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Should Disordered Appetites be Civil Rights? Comments

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  1. Bulbajer
    5 years ago

    Lou, I couldn't have put it better. It's nice to have someone on hear who shares my opinion AND knows how to argue.
    You'r right, it is a civil right. The Church and and Catholics can lobby, but we should have no control over the government. The Church recognizes separation of church and state as necessary. Why doesn't it apply here?

  2. Lou
    5 years ago

    In answer to Pete Brady, re “While a number of opinions have been advanced on the original article as well as some of the responses, it does not seem as if the question, "should disordered appetites be civil rights?," has really been answered.

    It would seem obvious, without being specific as to what is "disordered," that disordered appetites of any kind are not worthy of being deemed a "right."”

    It depends. The law isn’t there to control our personal, moral behaviour, or at least I hope it’s not. The state should not have the right, imo, to tell me how to live my life. My moral choices are my own, and my appetites are my own to control, disordered or otherwise. If my sexual appetites only involve other consenting adults, and don’t involve sex in a public place where someone else might be scared or threatened by my behaviour, then, it’s a moral matter, not a legal matter.

    So, when it comes to civil rights, as you define them, then, yes, disordered appetites are a citizen’s right to act on or not act on, as they choose for themselves. I don’t think it should be the state’s role to choose which appetites are disordered and which are not.

    And, if we are defining disordered appetites, being “specific as to what is “disordered” then the question is – who gets to define what disordered means? It seems that the Catholic Church should only get to do so in situations that they have the right to control. That is, within the catholic faith and the running of the catholic church. So, if they went to sack a priest for having sex, that is of course their right. However, the Catholic Church is not a branch of the government, so they should have no role in deciding whether something is a right – although, of course, they can lobby like everyone else.


    “Merely claiming that something is a "civil right" does not make it so. To make it a "civil right" requires the action of civil law.”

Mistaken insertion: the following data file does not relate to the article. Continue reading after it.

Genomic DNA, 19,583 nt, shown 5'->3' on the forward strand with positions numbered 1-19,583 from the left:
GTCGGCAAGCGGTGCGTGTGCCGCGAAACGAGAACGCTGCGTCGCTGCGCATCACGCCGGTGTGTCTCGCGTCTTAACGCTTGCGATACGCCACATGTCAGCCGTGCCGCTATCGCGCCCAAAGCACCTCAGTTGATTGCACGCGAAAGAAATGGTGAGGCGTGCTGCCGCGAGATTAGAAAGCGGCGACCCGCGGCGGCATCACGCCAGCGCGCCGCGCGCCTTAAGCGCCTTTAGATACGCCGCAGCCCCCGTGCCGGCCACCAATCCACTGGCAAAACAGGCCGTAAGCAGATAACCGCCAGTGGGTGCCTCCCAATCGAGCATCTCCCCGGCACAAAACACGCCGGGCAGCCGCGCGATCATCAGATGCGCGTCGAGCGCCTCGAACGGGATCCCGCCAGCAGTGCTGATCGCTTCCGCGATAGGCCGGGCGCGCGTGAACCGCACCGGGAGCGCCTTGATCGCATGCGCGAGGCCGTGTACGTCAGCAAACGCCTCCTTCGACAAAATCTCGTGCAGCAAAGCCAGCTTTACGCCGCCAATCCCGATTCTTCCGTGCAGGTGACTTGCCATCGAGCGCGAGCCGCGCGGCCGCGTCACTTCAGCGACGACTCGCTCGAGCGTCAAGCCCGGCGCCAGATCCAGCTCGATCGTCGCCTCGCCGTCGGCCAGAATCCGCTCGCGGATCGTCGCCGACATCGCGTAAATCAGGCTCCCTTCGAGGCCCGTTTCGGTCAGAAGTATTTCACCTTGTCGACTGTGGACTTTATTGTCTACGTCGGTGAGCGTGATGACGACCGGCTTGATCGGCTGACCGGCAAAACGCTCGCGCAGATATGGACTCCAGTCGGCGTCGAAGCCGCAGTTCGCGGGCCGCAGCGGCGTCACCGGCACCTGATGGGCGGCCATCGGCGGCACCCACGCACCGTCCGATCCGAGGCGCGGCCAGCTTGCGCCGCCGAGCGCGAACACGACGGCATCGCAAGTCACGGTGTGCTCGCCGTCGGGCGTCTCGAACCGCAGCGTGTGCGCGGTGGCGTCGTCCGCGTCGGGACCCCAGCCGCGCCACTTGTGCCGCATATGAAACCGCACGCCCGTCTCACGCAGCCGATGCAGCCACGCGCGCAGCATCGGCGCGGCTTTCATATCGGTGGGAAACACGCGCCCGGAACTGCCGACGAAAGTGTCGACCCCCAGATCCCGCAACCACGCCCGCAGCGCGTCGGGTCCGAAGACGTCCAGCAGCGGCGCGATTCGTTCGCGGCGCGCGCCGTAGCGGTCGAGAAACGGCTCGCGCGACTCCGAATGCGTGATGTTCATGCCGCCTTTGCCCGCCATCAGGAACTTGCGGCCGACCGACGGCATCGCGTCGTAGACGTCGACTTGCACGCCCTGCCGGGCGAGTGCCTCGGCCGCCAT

Sure, to be legally a civil right, it of course has to be passed as a law! However, you can point out an injustice in the existing civil rights that implies that something should be made law that people deserve, if we are to live in a society where everyone is treated the same under the law.

    The absence of same sex unions (whatever you call them, and I don’t think many gay people would mind not calling it marriage, provided that they had all the same legal rights as straight married couples) in many states and many countries all over the world is, in my view, an injustice. The US is not a theocracy, so theological rules should not be used to determine law. And, setting theology aside, what justification is there under law that a gay couple is somehow less deserving of rights such as hospital visitation or residence (in the case of foreign partners)?

    Creating separate civil unions that have nothing to do with church marriage seems a perfectly good solution. It confers legal rights without encroaching on the sacred.

  3. Steve
    5 years ago

    What the author of this article and those who think as he does fail to understand, is that homosexuality is not a choice and it is entirely natural. Did you get that? I'll say it again. Homosexuality is not a choice.
    I know for a fact that sexuality is not a choice, because I chose heterosexuality, which as it turned out was a decision against my own nature. I believed the Church when I was told that choosing to be a homosexual was immoral. I believed that I was thinking disgusting thoughts, when in reality I was doing what every other young man around me was doing: I was dreaming of my ideal life partner and what life would be like when we could be together.
    What I didn't realize at the time, was that I had not chosen this. It was simply part of who I am. The only difference between my brothers and I, is that I am attracted to men and they are attracted to women. Believe me when I tell you that after 31 years as a heterosexual, and 26 years of marriage to a loving and passionate woman I am a gay man. There is nothing I can do to change that fact. I can no longer engage in heterosexual acts. I have fought depression for many years now, because I have been fighting to be something I simply cannot sustain.
    So, your entire argument seems to be based on the 'natural' assumption that the Church should be guiding society and deciding what is or is not acceptable behaviour. I am here to tell you that you should not be deciding for me. You should not be deciding how I am to live my life. I get to decide what I want. I feel that as long as I am not harming others with my behavior, that I can do what I please. That should include being able to live my life with the partner of my choice, based on my natural attraction.
    So, I think the Church and all the other churches should stop their social engineering and get out of my life!

  4. Pete Brady
    5 years ago